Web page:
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Clann na Talmhan
Founder & Leader Michael Donnellan (1938–1944)
Leader Joseph Blowick (1944–1965)
Founded 1938
Dissolved 1965
Ideology Agrarianism
Politics of the Republic of Ireland
Political parties

Clann na Talmhan [kˠłan̪ˠ n̪ˠə t̪ˠałuːnˠ] (English: Offspring of the Land), abbreviated CnaT, was an Irish agrarian political party active between 1938 and 1965.

Clann na Talmhan was founded in 1938 in Athenry, County Galway, its chief aim being to give a parliamentary voice to the farmers of Ireland. Its foundation represented a revival of agrarian politics in the Irish Free State; from 1922 to 1933, a series of parties had represented farming interests, namely the Farmers' Party and the National Centre Party. However, these groups mostly attracted large farmers in the east. In contrast, Clann na Talmhan appealed explicitly to the more numerous small farmers of the west of Ireland. The party's objectives included the promotion of the interests of small farmers, call for government support for land reclamation, lowering of taxes on farmlands and more intensive afforestation. The party was founded and led by Galway farmer Michael Donnellan.

Early organisation was hindered by wartime restrictions on public meetings and the press. On the other hand, the party did have five years to prepare for its first election. Clann na Talmhan first entered national politics when it contested the 1943 general election. On that occasion, the party won ten seats. This was reduced to nine the following year. Donnellan resigned as leader following the election and was replaced by Joseph Blowick, another western farmer. The party became a prominent participant in the first inter-party government (1948–1951), with Blowick serving as Minister for Lands and Donnellan becoming a Parliamentary Secretary. The party also went on to become a component of the second inter-party government, with Blowick and Donnellan reprising their ministerial roles. However, this period saw a retrenchment rather than expansion of the party, which did not expand its support beyond western and southern small farmers. Like their spiritual predecessors, Clann na Talmhan could not unite small and large farmers in one party, and this restricted its electoral appeal.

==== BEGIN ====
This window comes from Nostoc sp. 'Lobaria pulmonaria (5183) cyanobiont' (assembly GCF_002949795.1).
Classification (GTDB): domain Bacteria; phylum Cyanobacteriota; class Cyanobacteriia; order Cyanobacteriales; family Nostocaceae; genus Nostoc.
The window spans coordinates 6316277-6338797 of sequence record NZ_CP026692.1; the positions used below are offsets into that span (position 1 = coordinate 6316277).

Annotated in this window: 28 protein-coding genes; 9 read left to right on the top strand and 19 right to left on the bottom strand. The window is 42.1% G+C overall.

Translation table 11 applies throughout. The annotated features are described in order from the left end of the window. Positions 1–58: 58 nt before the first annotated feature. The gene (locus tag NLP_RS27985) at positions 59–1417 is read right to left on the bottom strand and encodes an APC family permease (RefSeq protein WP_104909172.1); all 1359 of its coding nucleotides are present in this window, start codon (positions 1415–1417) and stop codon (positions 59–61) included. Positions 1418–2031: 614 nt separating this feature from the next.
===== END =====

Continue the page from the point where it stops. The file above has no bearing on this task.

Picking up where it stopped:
The party began to lose its position after being in government, as people again began to vote for Fianna Fáil and Fine Gael rather than small parties. By 1961, Donnellan and Blowick were the only party TDs remaining, and the party ceased to exist as an organisation independent of those men. When Donnellan died in 1964, his son was elected, but for Fine Gael rather than his father's party. Blowick decided not to contest the 1965 general election, and the nominal existence of the party came to an end.

See also


  • Maurice Fitzgerald, 2000. “Ireland's European Integration, 1957 to 1966.” In Protectionism to Liberalization: Ireland and the EEC, 1957 to 1966. Aldershot, UK: Ashgate. Open Access Copy
  • Barberis, Peter, John McHugh and Mike Tyldesley, 2005. Encyclopedia of British and Irish Political Organisations. London: Continuum International Publishing Group. ISBN 0826458149, 9780826458148
  • Manning, Maurice, 1972. Irish Political Parties: An Introduction. Dublin: Gill and Macmillan. ISBN 978-0717105366


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